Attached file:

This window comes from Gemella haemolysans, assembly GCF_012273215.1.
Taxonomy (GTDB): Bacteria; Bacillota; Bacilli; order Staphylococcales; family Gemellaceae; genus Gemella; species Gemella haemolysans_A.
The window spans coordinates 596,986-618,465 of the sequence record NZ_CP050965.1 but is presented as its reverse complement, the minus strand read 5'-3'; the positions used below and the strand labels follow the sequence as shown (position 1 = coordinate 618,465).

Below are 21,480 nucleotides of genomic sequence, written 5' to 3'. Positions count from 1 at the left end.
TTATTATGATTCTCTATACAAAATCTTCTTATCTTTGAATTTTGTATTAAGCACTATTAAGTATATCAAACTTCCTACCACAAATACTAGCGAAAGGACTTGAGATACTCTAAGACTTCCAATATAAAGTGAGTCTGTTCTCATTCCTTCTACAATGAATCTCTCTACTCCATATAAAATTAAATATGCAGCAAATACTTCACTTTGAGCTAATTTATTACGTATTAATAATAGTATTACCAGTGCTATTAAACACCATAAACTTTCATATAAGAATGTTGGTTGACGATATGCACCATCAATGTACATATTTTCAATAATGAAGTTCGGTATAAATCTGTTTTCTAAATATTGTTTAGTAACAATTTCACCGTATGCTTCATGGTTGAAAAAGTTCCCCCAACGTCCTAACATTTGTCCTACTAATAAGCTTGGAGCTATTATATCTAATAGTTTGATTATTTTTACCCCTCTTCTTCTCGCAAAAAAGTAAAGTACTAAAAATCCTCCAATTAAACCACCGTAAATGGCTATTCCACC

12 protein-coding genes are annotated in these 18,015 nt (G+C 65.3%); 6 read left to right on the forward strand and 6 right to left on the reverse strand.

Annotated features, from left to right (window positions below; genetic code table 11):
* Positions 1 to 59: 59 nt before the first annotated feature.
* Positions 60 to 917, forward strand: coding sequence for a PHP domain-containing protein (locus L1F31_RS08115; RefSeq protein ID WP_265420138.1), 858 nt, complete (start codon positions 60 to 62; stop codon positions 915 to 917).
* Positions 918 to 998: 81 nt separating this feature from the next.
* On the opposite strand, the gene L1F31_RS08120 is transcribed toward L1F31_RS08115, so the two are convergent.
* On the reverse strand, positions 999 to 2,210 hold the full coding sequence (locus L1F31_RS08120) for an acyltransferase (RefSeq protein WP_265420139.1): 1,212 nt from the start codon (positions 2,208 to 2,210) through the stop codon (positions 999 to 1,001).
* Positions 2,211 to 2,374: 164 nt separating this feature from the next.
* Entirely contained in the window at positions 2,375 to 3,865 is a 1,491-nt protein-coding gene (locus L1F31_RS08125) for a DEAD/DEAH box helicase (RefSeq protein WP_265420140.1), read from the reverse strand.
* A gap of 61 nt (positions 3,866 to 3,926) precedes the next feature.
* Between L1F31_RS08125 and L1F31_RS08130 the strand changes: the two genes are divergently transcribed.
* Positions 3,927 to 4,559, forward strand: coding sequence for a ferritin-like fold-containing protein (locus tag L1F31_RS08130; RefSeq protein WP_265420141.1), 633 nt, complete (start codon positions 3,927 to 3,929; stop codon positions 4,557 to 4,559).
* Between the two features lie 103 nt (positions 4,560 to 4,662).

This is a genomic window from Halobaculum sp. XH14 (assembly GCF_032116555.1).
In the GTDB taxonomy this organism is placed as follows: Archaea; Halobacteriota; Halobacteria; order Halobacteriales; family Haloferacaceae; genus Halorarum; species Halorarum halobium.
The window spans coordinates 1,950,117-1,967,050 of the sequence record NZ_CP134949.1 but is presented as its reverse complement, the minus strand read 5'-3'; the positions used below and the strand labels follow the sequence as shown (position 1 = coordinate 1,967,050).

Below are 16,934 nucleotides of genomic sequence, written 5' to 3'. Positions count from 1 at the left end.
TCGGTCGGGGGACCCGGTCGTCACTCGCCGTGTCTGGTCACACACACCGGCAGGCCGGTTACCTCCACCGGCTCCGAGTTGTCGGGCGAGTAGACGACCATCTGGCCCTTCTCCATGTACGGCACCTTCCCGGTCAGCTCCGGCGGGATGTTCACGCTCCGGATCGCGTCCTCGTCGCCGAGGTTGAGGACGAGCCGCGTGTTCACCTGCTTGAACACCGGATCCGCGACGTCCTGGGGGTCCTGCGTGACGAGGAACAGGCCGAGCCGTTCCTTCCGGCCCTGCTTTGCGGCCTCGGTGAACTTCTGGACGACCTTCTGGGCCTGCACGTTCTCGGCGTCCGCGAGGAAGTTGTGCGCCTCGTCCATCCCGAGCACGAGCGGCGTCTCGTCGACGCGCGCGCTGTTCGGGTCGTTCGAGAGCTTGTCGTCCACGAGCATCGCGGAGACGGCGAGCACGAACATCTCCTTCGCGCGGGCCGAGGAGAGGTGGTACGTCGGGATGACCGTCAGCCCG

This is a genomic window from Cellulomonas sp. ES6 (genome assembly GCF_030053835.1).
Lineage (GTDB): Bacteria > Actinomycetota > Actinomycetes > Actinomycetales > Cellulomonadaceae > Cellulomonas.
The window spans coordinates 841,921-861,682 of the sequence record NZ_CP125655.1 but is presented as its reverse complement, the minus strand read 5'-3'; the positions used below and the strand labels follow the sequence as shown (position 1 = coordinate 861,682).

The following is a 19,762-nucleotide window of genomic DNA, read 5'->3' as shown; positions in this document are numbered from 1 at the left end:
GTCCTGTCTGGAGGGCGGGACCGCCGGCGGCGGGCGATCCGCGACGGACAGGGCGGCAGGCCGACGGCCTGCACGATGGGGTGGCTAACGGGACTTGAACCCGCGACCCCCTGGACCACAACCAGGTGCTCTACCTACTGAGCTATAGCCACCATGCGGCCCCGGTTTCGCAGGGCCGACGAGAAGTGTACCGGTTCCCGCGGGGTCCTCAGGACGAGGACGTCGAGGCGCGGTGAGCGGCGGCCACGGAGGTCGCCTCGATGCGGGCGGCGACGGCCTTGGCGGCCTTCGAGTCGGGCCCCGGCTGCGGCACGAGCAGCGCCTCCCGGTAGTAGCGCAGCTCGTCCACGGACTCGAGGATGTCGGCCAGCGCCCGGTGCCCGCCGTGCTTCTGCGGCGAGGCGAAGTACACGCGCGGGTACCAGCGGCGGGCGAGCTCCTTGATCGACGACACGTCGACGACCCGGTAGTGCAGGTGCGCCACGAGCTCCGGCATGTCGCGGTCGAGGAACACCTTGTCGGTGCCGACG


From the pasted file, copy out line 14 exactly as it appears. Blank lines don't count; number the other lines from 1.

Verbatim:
* Entirely contained in the window at positions 2,375 to 3,865 is a 1,491-nt protein-coding gene (locus L1F31_RS08125) for a DEAD/DEAH box helicase (RefSeq protein WP_265420140.1), read from the reverse strand.